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Hi-Def Golf Tees Off

CBS' big upgrade in golf coverage is being driven by a very big truck.

CBS has produced major tournaments, including the Masters and PGA Championship, in HDTV for years. This year, the network is upping the ante: It will broadcast all 19 regular PGA tournaments on its schedule in 1,080-line interlace (1080i) HD, starting with this past weekend's Buick Invitational in La Jolla, Calif.

To do so, it is relying on a new, $15 million high-definition "mega-truck," HD12, built by mobile-production vendor National Mobile Television of Torrance, Calif. NMT produces 750 HD sports events a year, out of an estimated 4,000 aired nationwide.

The truck is actually made up of three 53-foot "expando" units, each weighing 80,000 pounds, which are combined via fiber to create one massive mobile production center. "There is a lot of complexity to this truck," says NMT CEO Mark Howorth.

HD12 is loaded: It contains more than 600,000 feet of cable, terminated at more than 40,000 cable-ends. It has a Pesa Cheetah video router capable of 1,024 inputs and 1,344 outputs, the largest ever in a mobile truck. It took 16,000 worker-hours to complete its integration.

In addition to Sony monitors, other equipment in HD12 includes Sony cameras and production switchers, Fujinon lenses, Calrec digital audio consoles, VizRT graphics systems and a massive EVS server-based replay system. Some equipment, like the Fujinon lenses, was selected by NMT after "bake-offs" between rival manufacturers. CBS specified some gear, like VizRT graphics.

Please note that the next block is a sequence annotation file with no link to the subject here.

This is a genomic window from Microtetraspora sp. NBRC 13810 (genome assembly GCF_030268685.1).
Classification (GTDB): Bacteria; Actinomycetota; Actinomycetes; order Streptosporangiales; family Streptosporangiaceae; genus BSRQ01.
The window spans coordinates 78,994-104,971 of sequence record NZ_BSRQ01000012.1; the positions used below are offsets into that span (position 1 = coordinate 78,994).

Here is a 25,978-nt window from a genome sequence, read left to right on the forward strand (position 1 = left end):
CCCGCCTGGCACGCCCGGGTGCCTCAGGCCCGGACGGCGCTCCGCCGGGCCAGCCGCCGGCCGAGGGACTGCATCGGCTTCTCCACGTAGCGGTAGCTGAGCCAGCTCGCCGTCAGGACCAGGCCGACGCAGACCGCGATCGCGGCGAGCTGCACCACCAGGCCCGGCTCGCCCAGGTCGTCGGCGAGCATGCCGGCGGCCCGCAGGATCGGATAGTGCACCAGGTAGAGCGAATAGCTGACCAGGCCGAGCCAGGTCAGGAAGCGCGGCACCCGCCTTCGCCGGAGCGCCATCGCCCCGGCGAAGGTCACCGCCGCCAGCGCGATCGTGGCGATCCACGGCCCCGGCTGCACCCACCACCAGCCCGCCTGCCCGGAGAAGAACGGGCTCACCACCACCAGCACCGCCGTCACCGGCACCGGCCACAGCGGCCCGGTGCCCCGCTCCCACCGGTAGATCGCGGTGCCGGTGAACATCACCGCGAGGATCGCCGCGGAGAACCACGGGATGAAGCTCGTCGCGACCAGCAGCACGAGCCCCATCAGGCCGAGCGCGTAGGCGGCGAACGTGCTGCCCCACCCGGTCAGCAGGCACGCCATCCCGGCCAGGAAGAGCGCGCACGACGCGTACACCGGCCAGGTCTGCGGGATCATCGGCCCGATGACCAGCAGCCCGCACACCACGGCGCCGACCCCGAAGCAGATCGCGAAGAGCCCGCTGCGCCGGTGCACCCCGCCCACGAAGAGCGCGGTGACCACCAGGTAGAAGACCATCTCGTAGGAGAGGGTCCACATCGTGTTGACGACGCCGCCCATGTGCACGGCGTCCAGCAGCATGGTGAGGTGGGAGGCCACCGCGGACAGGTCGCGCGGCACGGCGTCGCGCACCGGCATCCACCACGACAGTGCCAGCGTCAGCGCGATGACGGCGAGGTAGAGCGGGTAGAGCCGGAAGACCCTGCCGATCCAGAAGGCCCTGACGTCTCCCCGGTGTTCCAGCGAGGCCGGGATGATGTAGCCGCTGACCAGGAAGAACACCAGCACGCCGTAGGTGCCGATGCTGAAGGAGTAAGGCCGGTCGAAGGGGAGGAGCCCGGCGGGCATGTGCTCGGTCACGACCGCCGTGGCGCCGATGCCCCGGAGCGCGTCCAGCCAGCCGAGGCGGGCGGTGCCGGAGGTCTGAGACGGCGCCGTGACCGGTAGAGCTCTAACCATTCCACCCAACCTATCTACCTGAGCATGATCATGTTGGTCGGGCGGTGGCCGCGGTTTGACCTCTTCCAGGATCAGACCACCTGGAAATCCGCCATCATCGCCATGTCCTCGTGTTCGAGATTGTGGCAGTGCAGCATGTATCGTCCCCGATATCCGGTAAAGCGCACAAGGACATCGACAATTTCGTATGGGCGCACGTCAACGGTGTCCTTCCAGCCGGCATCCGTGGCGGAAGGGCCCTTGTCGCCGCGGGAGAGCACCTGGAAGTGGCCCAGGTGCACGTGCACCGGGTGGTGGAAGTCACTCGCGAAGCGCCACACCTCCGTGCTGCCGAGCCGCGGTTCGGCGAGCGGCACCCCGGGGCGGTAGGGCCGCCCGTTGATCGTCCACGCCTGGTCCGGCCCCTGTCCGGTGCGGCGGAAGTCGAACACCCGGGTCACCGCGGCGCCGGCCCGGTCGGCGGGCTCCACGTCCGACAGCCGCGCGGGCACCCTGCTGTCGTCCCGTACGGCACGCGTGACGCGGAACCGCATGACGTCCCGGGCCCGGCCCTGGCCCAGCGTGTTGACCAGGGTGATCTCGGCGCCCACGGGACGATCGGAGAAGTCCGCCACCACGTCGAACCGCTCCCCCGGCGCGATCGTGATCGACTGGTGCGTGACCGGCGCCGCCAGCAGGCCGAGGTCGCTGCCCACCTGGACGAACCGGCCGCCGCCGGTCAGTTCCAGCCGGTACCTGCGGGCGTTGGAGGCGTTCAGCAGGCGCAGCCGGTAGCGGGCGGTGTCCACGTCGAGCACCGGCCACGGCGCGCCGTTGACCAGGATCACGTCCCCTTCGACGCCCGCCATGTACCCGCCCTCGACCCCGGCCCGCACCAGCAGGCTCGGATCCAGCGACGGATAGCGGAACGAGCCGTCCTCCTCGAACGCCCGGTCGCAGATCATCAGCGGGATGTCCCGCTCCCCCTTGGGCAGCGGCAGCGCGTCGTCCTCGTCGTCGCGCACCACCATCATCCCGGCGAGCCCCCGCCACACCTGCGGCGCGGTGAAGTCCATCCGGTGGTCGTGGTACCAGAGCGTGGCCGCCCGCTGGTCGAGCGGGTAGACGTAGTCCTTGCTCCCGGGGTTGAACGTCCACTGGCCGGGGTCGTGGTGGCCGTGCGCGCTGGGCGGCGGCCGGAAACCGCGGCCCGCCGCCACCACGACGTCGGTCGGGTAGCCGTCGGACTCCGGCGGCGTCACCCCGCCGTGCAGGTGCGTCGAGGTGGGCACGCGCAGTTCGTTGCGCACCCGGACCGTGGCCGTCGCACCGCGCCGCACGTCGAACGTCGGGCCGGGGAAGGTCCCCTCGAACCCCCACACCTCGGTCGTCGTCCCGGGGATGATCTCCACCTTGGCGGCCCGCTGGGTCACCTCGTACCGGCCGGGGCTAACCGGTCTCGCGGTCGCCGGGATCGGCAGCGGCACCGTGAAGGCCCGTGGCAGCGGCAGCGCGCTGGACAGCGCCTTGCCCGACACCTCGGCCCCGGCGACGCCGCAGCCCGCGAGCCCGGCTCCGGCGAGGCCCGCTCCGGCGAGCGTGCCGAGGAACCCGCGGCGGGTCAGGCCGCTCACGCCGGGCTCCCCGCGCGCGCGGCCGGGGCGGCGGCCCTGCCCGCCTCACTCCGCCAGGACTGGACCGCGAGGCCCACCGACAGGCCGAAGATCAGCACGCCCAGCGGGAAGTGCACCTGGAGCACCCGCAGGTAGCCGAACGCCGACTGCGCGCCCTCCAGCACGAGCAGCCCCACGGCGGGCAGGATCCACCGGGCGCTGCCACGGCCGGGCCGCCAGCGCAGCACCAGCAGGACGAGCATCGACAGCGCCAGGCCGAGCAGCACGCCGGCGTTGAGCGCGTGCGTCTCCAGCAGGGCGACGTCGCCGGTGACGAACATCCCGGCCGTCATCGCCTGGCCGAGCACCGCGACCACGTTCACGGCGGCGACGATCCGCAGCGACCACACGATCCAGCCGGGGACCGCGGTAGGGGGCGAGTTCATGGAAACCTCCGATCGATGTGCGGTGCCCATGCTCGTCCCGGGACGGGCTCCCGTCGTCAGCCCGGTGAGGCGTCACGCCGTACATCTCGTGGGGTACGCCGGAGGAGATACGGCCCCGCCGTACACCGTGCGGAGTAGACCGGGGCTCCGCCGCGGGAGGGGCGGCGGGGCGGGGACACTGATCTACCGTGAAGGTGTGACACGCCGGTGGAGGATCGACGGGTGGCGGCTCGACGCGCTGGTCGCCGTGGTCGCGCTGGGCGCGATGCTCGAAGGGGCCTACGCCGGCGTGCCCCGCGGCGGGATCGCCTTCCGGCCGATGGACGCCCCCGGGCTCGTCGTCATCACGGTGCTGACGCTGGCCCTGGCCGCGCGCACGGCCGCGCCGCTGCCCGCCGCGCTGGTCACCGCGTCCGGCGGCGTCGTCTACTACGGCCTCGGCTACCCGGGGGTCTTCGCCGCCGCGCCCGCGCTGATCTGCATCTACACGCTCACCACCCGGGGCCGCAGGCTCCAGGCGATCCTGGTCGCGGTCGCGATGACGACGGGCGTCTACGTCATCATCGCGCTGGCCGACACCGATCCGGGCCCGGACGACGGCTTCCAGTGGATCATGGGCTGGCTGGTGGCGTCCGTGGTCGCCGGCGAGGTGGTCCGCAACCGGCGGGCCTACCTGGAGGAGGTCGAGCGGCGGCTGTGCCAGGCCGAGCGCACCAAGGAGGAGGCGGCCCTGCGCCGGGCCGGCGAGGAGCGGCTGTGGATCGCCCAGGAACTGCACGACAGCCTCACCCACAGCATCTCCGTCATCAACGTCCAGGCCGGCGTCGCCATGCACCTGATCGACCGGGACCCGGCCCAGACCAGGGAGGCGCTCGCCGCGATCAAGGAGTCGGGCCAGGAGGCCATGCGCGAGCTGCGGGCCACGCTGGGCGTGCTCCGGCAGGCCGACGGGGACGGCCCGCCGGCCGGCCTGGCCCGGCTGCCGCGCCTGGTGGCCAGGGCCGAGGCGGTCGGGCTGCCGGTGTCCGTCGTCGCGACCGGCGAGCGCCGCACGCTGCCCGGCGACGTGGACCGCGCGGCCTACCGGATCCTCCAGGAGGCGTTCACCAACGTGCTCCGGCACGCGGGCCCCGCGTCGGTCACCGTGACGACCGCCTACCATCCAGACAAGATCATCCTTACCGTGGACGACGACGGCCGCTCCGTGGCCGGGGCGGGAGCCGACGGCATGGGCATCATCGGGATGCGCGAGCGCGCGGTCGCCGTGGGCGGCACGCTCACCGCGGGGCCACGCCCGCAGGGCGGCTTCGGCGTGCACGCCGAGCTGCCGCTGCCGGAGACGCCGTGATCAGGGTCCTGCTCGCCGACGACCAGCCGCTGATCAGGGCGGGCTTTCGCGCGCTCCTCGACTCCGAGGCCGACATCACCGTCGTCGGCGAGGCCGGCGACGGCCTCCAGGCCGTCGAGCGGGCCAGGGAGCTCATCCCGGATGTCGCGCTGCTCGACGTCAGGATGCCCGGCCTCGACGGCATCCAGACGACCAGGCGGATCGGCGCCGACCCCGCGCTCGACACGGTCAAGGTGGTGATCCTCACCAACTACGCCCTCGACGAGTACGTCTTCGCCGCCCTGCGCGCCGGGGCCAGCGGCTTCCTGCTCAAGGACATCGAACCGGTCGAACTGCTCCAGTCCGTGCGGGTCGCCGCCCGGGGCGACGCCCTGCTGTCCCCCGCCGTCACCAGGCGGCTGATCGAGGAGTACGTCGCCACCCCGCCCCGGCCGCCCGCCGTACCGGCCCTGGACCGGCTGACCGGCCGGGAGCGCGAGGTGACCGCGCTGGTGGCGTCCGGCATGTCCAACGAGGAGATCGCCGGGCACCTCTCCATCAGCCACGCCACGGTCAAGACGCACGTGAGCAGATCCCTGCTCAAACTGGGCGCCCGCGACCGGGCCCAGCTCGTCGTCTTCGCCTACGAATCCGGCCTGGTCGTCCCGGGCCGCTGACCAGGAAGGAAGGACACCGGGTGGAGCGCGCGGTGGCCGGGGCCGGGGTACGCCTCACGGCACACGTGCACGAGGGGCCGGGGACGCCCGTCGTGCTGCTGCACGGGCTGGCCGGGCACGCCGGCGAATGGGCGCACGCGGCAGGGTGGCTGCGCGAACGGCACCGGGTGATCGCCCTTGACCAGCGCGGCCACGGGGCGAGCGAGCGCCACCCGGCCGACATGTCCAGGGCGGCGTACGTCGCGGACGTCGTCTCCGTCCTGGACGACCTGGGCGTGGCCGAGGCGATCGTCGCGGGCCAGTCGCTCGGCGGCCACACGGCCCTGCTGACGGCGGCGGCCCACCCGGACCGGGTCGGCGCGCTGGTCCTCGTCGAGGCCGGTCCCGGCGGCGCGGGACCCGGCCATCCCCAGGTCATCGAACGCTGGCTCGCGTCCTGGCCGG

Audio-processing equipment comes from Dolby, Rane and Ross. Sound is a tricky part of HD golf telecasts. Because of the bandwidth HDTV eats up, video and audio delays occur when the signals get compressed, particularly from wireless HD cameras. And audio-synch is particularly important in the quiet sport of golf, where a delay in the "whack" sound of a golfer teeing off can be unsettling.

"It's a big problem," says Ken Aagaard, senior VP of operations and production services for CBS Sports. "Our golf coverage relies on a minimum of six wireless cameras, so, in a golf tournament, the audio-latency issue is a much bigger deal [than in other sports]. In essence, we're putting a delay in all our hard [wired] cameras to meet the three-frame delay coming from the handhelds."

Golf is no picnic to produce in any format, Howorth says. There are no pre-wired facilities, as in football or baseball. Producers need to grab footage from many sites on the course and yet deliver easy-to-understand coverage for viewers.

"The geography you have got to cover is immense," he says, "and you have action occurring simultaneously everywhere, which means a huge amount of graphics and replays."